In Brazil I glimpsed a possible future in which there is only one race

Posted in Articles, Brazil, Caribbean/Latin America, Media Archive, Politics/Public Policy, Social Science on 2012-04-17 05:15Z by Steven

In Brazil I glimpsed a possible future in which there is only one race

The Guardian

Timothy Garton Ash

By its own definition it is a mixed country, but extreme poverty and violence occur mainly at one end of the spectrum

Some time ago, Brazil’s census takers asked people to describe their skin colour. Brazilians came up with 134 terms, including alva-rosada (white with pink highlights), branca-sardenta (white with brown spots), café com leite (coffee with milk), morena-canelada (cinammon-like brunette), polaca (Polish), quase-negra (almost black) and tostada (toasted). This often lighthearted poetry of self-description reflects a reality you see with your own eyes, especially in the poorer parts of Brazil’s great cities.

Walking round the City of God, a poor housing estate just outside Rio de Janeiro—and the setting for the film of that name—I saw every possible tint and variety of facial feature, sometimes in the same household. Alba Zaluar, a distinguished anthropologist who has worked for years among the people of the district, told me they make jokes about it between themselves: “You little whitey”, “You little brownie”, and so on. And those features, with their diversity and admixture, are often beautiful.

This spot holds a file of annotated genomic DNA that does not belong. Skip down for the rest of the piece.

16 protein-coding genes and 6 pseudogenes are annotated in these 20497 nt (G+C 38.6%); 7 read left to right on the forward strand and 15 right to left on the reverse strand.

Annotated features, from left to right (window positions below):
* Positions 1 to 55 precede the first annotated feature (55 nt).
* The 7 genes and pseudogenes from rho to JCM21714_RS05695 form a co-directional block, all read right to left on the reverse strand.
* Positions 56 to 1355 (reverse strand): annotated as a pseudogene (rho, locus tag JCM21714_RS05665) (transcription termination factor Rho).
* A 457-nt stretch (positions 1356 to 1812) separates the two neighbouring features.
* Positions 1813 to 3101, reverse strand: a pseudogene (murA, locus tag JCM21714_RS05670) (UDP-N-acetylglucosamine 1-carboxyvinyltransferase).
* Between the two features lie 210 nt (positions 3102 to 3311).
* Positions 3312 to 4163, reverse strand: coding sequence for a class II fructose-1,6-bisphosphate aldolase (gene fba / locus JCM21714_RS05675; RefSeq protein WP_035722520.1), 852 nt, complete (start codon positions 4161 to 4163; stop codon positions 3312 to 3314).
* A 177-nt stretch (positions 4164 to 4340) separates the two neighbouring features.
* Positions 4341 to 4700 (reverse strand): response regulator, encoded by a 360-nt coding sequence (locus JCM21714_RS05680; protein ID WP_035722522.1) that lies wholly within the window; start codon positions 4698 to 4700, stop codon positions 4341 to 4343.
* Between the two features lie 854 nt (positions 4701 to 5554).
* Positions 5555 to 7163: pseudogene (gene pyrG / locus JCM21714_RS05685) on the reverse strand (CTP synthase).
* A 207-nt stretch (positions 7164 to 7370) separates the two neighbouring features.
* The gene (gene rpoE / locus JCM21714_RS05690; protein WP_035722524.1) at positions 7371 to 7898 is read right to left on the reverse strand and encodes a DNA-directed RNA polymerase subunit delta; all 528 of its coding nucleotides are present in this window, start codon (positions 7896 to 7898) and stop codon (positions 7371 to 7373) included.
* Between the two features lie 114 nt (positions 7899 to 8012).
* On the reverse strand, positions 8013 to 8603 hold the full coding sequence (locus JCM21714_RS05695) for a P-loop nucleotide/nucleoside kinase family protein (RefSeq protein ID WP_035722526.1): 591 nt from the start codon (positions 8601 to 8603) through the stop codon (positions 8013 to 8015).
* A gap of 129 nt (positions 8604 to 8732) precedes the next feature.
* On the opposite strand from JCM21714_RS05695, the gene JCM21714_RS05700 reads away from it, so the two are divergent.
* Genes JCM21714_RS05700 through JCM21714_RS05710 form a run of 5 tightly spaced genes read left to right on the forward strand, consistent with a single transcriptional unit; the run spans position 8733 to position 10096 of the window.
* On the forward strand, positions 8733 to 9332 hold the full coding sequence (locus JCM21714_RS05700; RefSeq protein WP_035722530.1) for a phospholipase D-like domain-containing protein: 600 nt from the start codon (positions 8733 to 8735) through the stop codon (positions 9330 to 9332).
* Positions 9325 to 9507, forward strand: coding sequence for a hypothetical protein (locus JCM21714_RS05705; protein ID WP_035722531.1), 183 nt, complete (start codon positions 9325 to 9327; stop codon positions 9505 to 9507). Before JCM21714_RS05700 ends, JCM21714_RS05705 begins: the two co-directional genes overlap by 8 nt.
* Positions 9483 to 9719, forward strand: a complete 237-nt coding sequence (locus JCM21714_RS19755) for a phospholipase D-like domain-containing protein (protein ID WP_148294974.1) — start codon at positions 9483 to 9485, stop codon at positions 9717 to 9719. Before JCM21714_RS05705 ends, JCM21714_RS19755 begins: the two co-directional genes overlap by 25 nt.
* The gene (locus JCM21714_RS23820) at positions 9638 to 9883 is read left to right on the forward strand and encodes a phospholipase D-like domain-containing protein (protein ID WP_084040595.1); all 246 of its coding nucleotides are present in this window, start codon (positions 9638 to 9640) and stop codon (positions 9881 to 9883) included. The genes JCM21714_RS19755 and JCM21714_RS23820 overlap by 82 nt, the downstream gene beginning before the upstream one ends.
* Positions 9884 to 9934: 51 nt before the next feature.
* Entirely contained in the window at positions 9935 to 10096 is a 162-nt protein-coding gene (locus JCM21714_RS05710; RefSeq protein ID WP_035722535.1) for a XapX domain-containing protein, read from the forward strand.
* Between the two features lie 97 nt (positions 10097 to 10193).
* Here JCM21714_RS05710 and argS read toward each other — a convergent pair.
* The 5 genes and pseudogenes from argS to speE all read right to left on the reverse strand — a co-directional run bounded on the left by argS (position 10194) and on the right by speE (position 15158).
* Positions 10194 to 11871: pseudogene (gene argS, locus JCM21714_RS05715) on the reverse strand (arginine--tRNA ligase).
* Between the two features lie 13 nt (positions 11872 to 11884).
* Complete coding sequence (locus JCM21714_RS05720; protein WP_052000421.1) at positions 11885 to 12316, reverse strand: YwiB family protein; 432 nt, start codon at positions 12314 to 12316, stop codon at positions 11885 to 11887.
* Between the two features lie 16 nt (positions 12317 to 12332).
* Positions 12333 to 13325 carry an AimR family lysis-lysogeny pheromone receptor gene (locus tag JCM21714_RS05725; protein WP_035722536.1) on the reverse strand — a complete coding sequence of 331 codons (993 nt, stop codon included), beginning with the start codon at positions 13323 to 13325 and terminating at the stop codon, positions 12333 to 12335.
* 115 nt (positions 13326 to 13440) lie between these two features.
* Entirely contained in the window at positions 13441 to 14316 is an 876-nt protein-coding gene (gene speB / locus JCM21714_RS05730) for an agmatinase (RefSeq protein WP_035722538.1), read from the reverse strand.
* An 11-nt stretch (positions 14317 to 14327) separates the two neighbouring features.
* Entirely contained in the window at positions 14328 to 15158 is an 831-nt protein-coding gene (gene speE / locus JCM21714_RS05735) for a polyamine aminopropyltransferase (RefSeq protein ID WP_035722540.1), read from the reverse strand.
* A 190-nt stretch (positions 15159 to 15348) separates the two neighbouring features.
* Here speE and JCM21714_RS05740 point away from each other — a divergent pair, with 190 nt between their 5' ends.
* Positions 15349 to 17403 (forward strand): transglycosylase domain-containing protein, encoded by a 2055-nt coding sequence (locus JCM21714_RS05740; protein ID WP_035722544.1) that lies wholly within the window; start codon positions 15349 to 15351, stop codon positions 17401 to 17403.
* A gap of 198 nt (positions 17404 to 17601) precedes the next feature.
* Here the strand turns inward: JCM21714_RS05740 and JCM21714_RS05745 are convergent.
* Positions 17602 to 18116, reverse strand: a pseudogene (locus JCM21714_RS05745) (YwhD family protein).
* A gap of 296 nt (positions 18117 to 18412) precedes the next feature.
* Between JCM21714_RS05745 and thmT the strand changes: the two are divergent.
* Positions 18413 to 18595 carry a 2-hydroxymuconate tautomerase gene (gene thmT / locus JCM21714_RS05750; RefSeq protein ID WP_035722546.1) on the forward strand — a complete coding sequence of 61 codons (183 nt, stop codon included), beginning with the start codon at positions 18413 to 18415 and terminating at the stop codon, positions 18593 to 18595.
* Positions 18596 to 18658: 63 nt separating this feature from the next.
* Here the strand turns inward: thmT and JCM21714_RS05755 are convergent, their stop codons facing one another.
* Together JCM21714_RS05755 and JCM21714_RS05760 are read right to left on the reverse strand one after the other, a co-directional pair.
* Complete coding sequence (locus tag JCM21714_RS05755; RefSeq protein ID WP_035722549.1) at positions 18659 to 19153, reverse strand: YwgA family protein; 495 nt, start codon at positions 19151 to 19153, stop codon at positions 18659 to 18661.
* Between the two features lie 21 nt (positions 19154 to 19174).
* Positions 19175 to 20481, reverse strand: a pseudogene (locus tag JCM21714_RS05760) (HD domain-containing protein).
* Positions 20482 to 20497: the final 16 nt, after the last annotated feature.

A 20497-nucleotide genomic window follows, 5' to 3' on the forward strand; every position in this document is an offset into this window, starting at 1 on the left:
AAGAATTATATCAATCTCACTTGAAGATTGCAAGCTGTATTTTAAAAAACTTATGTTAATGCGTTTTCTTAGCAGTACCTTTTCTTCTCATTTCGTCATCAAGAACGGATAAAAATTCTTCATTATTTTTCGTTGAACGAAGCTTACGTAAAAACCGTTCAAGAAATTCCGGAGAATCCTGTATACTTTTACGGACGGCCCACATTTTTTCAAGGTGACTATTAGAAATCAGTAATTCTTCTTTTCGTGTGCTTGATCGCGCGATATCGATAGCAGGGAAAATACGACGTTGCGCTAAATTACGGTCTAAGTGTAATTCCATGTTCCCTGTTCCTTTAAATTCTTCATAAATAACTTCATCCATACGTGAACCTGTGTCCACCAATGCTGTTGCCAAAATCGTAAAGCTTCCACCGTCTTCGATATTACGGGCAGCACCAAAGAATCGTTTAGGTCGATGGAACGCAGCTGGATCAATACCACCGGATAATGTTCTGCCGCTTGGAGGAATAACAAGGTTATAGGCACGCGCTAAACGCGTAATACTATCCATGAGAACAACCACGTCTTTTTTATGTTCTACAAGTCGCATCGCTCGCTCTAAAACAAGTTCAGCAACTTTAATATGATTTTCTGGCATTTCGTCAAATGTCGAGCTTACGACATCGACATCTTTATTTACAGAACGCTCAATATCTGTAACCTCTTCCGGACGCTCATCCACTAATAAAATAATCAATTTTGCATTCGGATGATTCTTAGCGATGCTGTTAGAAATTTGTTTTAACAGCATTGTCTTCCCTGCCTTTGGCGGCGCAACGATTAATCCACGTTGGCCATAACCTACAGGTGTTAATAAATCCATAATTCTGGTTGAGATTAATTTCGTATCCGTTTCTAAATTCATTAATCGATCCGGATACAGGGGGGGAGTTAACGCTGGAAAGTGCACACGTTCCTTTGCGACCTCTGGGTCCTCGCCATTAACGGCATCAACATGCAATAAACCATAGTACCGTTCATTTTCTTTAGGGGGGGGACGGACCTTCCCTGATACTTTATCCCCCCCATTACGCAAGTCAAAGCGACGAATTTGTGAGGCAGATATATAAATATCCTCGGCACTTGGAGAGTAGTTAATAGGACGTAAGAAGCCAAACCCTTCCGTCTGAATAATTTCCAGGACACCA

Brazil is a country where people celebrate, as a national attribute, the richness of miscegenation, giving a positive meaning to what is, in its origins, an ugly North American misnomer. There is, however, a nasty underside to this story. “Racial democracy” is an established, early 20th-century Brazilian self-image, by contrast with a then still racially segregated United States. Yet the reality even today is that most non-whites are worse off economically, socially and educationally than most whites. And part of this inequality is due to racial discrimination…

Read the entire opinion piece here.

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